See Through People’s Masks // Human Nature Series 04

Brendan Carr
5 min readOct 5, 2019

“People are like the moon: they show you only one of their sides.” -Arthur Schopenhauer

As humans, our ability to communicate is one of our greatest assets. We are the apex social animal on planet Earth. Yet, much of our communication is feigned or expressed indirectly. Studies suggest that most of our communication is nonverbal. Because we are self-absorbed, we miss out on the nonverbal cues of the people around us. We obsess over words and miss the true language.

“Realize the following: The word personality comes from the Latin persona, which means “mask.” In the public we all wear masks, and this has a positive function.” -Robert Greene, The Laws of Human Nature

Never assume that people are telling you the whole story. They are prone to present their best front and even delude themselves. Dan Ariely, author of Predictably Irrational and I had a great interview about the nuances of honesty and deception. To see the full interview, check out the video embedded below.

To get in touch with reality, you must learn to observe people more deeply. When you do observe them, recognize the language of their true signals. And finally, when you have grasped the communication of others, use it to present your best self to them.

It takes tremendous effort to understand this process. Hone the skills below from The Laws of Human Nature by Robert Greene to master the role-playing in every day life.


1. Observe Cues. As discussed in my previous article on narcissism, we lose a sensitivity to others as we concentrate more on ourselves. Try to reconnect to the curiosity you had as a child. It is helpful to start with a small, but frequent goal, such as one body language observation per day. Write it down and establish a sense of any patterns. Once you grasp someone’s patterns it is easy to spot any mixed signals.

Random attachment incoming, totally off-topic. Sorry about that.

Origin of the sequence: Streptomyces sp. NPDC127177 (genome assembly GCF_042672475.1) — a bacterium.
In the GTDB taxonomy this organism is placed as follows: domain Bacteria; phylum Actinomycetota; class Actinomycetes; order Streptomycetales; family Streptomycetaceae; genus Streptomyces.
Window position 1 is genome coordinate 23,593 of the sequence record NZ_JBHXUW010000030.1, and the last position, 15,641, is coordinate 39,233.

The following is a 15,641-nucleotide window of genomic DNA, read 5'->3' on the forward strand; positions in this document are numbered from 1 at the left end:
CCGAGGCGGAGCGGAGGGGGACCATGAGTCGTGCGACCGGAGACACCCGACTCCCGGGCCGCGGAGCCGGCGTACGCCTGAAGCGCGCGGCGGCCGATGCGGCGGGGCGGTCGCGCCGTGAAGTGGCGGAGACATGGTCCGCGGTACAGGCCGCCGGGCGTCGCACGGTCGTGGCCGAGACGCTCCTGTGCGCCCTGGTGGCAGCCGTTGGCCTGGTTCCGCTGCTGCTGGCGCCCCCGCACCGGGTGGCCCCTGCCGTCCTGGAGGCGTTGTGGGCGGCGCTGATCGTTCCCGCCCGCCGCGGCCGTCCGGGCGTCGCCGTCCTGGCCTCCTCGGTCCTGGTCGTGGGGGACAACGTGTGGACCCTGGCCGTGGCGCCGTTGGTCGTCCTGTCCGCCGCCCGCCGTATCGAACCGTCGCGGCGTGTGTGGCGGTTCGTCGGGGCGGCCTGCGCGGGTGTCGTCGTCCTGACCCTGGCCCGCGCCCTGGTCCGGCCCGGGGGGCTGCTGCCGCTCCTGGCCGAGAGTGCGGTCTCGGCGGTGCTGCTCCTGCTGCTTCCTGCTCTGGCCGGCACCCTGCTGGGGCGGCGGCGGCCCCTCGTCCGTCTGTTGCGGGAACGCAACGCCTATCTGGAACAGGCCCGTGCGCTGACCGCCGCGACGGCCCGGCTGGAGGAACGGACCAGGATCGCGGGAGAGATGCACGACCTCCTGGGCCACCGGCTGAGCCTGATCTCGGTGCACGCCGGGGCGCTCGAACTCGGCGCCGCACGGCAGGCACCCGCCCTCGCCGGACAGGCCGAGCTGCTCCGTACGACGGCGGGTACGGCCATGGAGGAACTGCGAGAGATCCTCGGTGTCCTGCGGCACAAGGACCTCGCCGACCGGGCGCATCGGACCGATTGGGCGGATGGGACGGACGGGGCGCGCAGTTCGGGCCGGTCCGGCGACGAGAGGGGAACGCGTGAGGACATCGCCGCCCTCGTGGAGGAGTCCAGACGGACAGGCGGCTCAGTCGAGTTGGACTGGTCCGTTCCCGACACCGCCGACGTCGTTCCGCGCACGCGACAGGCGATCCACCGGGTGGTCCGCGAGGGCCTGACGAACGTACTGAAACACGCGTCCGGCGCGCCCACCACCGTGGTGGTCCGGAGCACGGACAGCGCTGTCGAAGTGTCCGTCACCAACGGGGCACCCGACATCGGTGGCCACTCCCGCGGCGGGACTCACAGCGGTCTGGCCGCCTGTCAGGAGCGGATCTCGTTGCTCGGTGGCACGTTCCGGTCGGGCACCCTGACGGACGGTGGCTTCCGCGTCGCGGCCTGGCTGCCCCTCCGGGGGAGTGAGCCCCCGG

Turn your observations into predictions about people. Try looking at someone and guessing their profession. Over time, you can check to see if you are accurate. This will also help you to see what you are signaling to others. With practice, your predictions will improve and you will seem almost psychic.

“I can never bring you to realize the importance of sleeves, the suggestiveness of thumbnails, or the great issues that may hang from a boot-lace.” -Sir Arthur Conan Doyle, “A Case of Identity”

2. Decode Cues. Use your powers of observation to pick up on other people’s emotional leakage. The following are common forms and guidance to decode them.

Dislike/like cues: When people resist you, there are cues leading up to it. They can’t hold back such strong emotions, but we avoid the signs of dislike. The body language is loud and clear in their folded arms and feet turned away, yet we continue on until verbally rejected. Accept people’s body language and watch their faces for microexpressions. The face is difficult to control and a keen observer can spot quick flashes of a frown or a glare.

With a grasp of single cues, you can move on to compare multiple cues at once. Is a person sending mixed signals? Do they say they agree with you, but nod side-to-side and cross their arms? Do they insult you, but play it off as a joke? Or do they appear happy when other speak, but frown when you have something to say? These mixed signals will give people away.